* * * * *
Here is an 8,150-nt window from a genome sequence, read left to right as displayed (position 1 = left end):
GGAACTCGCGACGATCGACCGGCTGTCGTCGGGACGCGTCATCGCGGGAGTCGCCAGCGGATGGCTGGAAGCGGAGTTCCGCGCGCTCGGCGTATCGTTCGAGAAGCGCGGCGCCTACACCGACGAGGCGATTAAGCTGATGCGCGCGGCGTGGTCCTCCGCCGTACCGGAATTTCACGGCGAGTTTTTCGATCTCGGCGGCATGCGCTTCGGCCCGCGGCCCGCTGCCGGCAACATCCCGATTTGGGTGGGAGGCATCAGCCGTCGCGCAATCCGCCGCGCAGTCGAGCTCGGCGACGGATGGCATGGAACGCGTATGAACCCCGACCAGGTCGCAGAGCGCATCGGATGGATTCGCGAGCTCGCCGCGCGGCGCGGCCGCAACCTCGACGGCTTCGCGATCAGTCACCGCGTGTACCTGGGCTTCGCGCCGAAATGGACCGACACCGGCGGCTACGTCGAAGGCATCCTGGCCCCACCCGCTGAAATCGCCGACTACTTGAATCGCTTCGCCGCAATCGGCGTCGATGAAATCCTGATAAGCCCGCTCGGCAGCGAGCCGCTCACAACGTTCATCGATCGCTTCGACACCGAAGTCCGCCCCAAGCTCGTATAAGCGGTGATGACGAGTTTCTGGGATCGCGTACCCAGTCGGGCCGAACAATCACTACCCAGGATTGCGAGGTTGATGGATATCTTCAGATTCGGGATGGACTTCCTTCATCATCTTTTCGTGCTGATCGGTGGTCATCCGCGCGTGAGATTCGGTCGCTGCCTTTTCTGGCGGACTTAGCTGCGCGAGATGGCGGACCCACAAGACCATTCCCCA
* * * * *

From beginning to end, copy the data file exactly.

Here is an 8,150-nt window from a genome sequence, read left to right as displayed (position 1 = left end):
GGAACTCGCGACGATCGACCGGCTGTCGTCGGGACGCGTCATCGCGGGAGTCGCCAGCGGATGGCTGGAAGCGGAGTTCCGCGCGCTCGGCGTATCGTTCGAGAAGCGCGGCGCCTACACCGACGAGGCGATTAAGCTGATGCGCGCGGCGTGGTCCTCCGCCGTACCGGAATTTCACGGCGAGTTTTTCGATCTCGGCGGCATGCGCTTCGGCCCGCGGCCCGCTGCCGGCAACATCCCGATTTGGGTGGGAGGCATCAGCCGTCGCGCAATCCGCCGCGCAGTCGAGCTCGGCGACGGATGGCATGGAACGCGTATGAACCCCGACCAGGTCGCAGAGCGCATCGGATGGATTCGCGAGCTCGCCGCGCGGCGCGGCCGCAACCTCGACGGCTTCGCGATCAGTCACCGCGTGTACCTGGGCTTCGCGCCGAAATGGACCGACACCGGCGGCTACGTCGAAGGCATCCTGGCCCCACCCGCTGAAATCGCCGACTACTTGAATCGCTTCGCCGCAATCGGCGTCGATGAAATCCTGATAAGCCCGCTCGGCAGCGAGCCGCTCACAACGTTCATCGATCGCTTCGACACCGAAGTCCGCCCCAAGCTCGTATAAGCGGTGATGACGAGTTTCTGGGATCGCGTACCCAGTCGGGCCGAACAATCACTACCCAGGATTGCGAGGTTGATGGATATCTTCAGATTCGGGATGGACTTCCTTCATCATCTTTTCGTGCTGATCGGTGGTCATCCGCGCGTGAGATTCGGTCGCTGCCTTTTCTGGCGGACTTAGCTGCGCGAGATGGCGGACCCACAAGACCATTCCCCA